Works

[1]M. F. Atiyah: “The role of al­geb­ra­ic to­po­logy in math­em­at­ics,” J. Lon­don Math. Soc. 41 : 1 (1966), pp. 63–​69. See also Geo­met­rie (1972). MR 0187231 Zbl 0137.​17301 article

[2]M. F. Atiyah: “Wan­del und Forts­ch­ritt in der Math­em­atik,” Bild der Wis­senschaft 4 (1969), pp. 315–​323. Re­pub­lished in Math­em­atiker über die Math­em­atik (1974) and Atiyah’s Col­lec­ted works, vol. 1. article

[3]M. F. Atiyah: “The role of al­geb­ra­ic to­po­logy in math­em­at­ics,” pp. 74–​83 in Geo­met­rie. Edi­ted by K. Strubeck­er. Wege der Forschung 177. Wis­senschaft­liche Buchgesell­schaft (Darm­stad), 1972. See also J. Lon­don Math. Soc. 41:1 (1966). incollection

[4]M. F. Atiyah: “How re­search is car­ried out,” Bull. IMA 10 (1974), pp. 232–​234. Re­pub­lished in Atiyah’s Col­lec­ted works, vol. 1. article

[5]M. F. Atiyah: “Wan­del und Forts­ch­ritt in der Math­em­atik,” pp. 202–​218 in Math­em­atiker über die Math­em­atik. Edi­ted by M. Otte. Wis­senschaft und Öf­fent­lich­keit. Spring­er (Ber­lin), 1974. Re­pub­lished from Bild der Wis­senschaft 4 (1969). incollection

[6]M. F. Atiyah: “Wil­li­am Val­lance Douglas Hodge 1903–1975,” Biog. Mem. Fel­lows Roy. Soc. Lond. 22 (1976), pp. 169–​192. Re­pub­lished in Col­lec­ted works, vol. 1 and with modi­fic­a­tions in Bull. Lon­don Math. Soc. 9:1 (1977). article

[7]M. F. Atiyah: “Sin­gu­lar­it­ies of func­tions,” Bull. Inst. Math. Ap­pl. 12 : 7 (1976), pp. 203–​206. Pa­per presen­ted at the Sym­posi­um on Ex­cite­ment in Math­em­at­ics. MR 0590054 article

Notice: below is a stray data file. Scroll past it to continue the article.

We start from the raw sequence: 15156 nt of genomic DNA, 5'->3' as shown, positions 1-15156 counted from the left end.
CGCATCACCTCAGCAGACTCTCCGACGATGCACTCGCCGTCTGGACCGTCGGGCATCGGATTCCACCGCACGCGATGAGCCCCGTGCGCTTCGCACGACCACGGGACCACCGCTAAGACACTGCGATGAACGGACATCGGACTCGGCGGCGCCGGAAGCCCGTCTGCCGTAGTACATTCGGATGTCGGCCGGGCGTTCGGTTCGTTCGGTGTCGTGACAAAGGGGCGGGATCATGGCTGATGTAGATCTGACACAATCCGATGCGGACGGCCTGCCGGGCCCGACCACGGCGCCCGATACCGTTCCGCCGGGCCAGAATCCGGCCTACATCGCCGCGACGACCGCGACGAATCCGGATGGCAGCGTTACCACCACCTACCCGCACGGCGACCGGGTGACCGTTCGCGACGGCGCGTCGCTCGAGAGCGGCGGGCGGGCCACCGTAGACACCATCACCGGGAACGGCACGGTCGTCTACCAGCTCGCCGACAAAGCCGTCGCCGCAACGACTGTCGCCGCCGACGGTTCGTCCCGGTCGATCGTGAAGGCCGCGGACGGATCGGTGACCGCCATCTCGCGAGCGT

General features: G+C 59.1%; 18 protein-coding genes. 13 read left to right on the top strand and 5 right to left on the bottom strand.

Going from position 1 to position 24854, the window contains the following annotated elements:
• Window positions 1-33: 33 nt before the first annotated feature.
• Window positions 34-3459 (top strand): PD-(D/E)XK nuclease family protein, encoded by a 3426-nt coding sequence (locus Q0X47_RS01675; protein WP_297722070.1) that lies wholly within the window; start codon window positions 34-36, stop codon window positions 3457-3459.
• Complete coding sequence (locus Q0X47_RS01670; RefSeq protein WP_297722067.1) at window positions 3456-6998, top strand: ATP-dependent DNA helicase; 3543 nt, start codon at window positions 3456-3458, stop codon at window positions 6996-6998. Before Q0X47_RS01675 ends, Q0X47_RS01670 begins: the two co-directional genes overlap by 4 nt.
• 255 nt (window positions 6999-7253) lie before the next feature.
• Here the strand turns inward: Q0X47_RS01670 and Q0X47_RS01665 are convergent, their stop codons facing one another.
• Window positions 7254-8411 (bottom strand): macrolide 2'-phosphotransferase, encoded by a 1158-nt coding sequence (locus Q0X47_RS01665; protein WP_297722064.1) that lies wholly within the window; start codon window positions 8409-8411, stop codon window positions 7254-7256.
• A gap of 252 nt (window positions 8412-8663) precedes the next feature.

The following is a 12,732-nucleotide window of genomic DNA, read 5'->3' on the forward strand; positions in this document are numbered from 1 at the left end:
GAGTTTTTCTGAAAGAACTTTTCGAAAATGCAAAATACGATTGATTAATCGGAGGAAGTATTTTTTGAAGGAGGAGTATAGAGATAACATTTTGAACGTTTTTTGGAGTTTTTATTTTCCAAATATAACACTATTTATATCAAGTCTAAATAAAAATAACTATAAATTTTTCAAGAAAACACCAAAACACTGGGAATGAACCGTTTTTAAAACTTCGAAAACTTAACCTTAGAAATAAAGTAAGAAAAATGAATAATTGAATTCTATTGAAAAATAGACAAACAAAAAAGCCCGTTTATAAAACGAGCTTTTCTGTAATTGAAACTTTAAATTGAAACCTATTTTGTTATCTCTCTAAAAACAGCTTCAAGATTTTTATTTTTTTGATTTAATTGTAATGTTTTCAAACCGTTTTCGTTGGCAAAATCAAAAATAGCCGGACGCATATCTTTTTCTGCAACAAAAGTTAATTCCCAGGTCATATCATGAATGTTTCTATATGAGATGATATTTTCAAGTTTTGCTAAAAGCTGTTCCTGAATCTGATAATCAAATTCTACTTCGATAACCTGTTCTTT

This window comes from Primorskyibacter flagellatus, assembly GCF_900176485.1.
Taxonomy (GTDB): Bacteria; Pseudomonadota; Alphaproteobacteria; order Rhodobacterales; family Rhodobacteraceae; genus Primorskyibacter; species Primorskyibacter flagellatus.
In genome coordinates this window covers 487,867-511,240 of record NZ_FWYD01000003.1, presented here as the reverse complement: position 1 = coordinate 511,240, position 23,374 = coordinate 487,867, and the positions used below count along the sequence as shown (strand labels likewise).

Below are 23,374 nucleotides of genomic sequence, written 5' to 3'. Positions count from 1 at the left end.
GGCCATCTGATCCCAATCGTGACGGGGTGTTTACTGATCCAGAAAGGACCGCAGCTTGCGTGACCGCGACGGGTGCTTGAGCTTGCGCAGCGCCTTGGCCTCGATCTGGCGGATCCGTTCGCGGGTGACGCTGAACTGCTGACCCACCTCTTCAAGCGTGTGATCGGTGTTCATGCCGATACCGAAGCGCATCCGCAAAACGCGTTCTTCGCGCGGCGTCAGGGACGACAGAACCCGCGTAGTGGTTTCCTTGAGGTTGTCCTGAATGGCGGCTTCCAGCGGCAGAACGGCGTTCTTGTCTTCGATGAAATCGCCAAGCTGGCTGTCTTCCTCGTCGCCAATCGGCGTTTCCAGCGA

[8]M. F. Atiyah: “Bakeri­an Lec­ture, 1975: Glob­al geo­metry,” Proc. Roy. Soc. Lon­don Ser. A 347 : 1650 (1976), pp. 291–​299. Re­pub­lished in Amer. Math. Mon. 111:8 (2004). MR 0462821 article

[9]M. F. Atiyah: “Trends in pure math­em­at­ics,” pp. 71–​74 in Pro­ceed­ings of the Third In­ter­na­tion­al Con­gress on Math­em­at­ic­al Edu­ca­tion (Karls­ruhe, 16–21 Au­gust 1976). Edi­ted by H. Athen and H. Kunle. Uni­versität Karls­ruhe, 1977. Re­prin­ted in Atiyah’s Col­lec­ted works, vol. 1. incollection

[10]M. F. Atiyah: “Wil­li­am Val­lance Douglas Hodge,” Bull. Lon­don Math. Soc. 9 : 1 (1977), pp. 99–​118. Re­pub­lished with modi­fic­a­tions from Biog. Mem. Fel­lows Roy. Soc. Lond. 22 (1976). MR 0427007 Zbl 0343.​01010 article

[11]M. F. Atiyah: “The unity of math­em­at­ics,” Bull. Lon­don Math. Soc. 10 : 1 (1978), pp. 69–​76. Bul­gari­an trans­la­tion pub­lished in Fiz.-Mat. Spis. 22(55):1 (1979). MR 0476223 Zbl 0376.​00001 article